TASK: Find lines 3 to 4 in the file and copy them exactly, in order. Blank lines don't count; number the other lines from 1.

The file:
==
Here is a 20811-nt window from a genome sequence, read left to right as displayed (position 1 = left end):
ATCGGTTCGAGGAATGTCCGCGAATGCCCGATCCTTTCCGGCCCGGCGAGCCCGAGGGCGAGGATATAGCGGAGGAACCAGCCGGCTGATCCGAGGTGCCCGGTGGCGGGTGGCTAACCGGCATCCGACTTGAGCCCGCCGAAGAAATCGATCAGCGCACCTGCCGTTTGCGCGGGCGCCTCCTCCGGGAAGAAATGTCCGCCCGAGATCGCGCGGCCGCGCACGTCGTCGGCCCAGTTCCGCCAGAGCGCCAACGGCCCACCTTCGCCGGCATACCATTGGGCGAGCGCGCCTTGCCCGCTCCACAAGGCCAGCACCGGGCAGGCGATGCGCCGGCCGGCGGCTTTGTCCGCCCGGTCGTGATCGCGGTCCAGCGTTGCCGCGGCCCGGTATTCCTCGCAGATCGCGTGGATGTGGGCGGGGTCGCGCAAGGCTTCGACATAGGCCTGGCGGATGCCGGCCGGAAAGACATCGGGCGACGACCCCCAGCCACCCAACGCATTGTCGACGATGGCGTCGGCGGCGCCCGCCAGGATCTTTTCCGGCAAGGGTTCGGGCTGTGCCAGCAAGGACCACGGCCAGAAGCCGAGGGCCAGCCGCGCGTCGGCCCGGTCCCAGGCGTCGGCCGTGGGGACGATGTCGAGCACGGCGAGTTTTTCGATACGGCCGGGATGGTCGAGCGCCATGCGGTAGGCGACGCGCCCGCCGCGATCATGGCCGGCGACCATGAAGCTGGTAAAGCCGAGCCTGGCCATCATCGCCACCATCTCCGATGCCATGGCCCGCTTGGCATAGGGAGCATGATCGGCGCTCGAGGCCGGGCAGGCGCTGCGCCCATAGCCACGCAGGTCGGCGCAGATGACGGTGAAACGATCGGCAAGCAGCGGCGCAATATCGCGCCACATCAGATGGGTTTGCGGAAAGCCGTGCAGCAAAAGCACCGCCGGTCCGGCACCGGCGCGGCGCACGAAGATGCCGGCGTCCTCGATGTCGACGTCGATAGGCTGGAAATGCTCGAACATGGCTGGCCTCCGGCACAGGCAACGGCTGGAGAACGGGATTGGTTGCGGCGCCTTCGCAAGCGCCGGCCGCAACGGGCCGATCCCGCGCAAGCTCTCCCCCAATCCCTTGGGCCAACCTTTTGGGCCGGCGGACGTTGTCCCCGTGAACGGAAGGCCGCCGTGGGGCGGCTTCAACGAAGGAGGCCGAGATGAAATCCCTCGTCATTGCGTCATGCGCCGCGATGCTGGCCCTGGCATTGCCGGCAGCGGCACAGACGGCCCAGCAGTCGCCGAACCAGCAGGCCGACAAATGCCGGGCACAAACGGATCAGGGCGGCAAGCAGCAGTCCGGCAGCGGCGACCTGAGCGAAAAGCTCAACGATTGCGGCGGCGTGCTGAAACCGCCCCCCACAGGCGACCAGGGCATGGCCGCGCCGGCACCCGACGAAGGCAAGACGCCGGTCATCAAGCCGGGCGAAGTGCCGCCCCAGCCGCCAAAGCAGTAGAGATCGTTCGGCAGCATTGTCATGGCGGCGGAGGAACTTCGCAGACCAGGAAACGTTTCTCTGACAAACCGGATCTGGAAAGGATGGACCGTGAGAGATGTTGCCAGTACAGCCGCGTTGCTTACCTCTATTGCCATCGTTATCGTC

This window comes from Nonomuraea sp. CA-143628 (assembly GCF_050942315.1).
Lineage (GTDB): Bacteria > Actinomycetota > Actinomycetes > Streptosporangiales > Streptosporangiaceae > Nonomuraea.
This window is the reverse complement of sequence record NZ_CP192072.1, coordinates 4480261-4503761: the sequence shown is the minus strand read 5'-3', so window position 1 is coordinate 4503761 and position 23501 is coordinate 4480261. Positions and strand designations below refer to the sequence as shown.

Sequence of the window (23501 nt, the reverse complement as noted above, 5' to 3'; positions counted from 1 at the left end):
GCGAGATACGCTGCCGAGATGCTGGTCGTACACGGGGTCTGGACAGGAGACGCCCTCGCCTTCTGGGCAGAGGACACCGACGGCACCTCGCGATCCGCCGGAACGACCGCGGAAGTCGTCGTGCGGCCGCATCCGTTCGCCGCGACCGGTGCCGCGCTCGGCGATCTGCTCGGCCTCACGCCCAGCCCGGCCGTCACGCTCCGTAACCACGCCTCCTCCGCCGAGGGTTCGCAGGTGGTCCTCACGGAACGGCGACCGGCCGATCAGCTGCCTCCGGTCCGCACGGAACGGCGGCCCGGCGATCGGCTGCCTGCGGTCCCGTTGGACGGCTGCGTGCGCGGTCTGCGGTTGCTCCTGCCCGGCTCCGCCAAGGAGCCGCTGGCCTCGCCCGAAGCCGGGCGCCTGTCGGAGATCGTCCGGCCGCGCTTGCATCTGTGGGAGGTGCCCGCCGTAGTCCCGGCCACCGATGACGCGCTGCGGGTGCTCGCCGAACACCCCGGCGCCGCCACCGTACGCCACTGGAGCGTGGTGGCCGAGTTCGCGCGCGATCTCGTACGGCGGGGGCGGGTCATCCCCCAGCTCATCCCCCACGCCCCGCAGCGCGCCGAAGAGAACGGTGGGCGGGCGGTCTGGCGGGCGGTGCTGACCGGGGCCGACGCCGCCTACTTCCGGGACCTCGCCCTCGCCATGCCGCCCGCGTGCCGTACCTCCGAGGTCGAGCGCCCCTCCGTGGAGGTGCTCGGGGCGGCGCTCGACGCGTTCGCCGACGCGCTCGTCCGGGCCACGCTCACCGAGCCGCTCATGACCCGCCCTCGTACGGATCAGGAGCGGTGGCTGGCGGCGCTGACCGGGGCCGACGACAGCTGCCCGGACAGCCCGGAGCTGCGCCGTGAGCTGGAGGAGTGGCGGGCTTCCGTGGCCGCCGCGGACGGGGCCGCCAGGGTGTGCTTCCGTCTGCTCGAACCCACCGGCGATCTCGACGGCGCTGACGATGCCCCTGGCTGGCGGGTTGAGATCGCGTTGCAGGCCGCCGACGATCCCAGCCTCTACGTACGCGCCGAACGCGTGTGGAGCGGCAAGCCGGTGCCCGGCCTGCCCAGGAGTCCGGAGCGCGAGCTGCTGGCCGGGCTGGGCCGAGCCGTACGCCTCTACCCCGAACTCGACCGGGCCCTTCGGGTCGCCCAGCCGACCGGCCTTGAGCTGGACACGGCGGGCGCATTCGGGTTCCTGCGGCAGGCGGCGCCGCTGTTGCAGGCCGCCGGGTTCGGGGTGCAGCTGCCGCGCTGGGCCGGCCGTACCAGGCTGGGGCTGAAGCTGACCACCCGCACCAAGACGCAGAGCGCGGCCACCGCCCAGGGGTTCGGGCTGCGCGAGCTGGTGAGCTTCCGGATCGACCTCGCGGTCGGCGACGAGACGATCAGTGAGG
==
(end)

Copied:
This window comes from Nonomuraea sp. CA-143628 (assembly GCF_050942315.1).
Lineage (GTDB): Bacteria > Actinomycetota > Actinomycetes > Streptosporangiales > Streptosporangiaceae > Nonomuraea.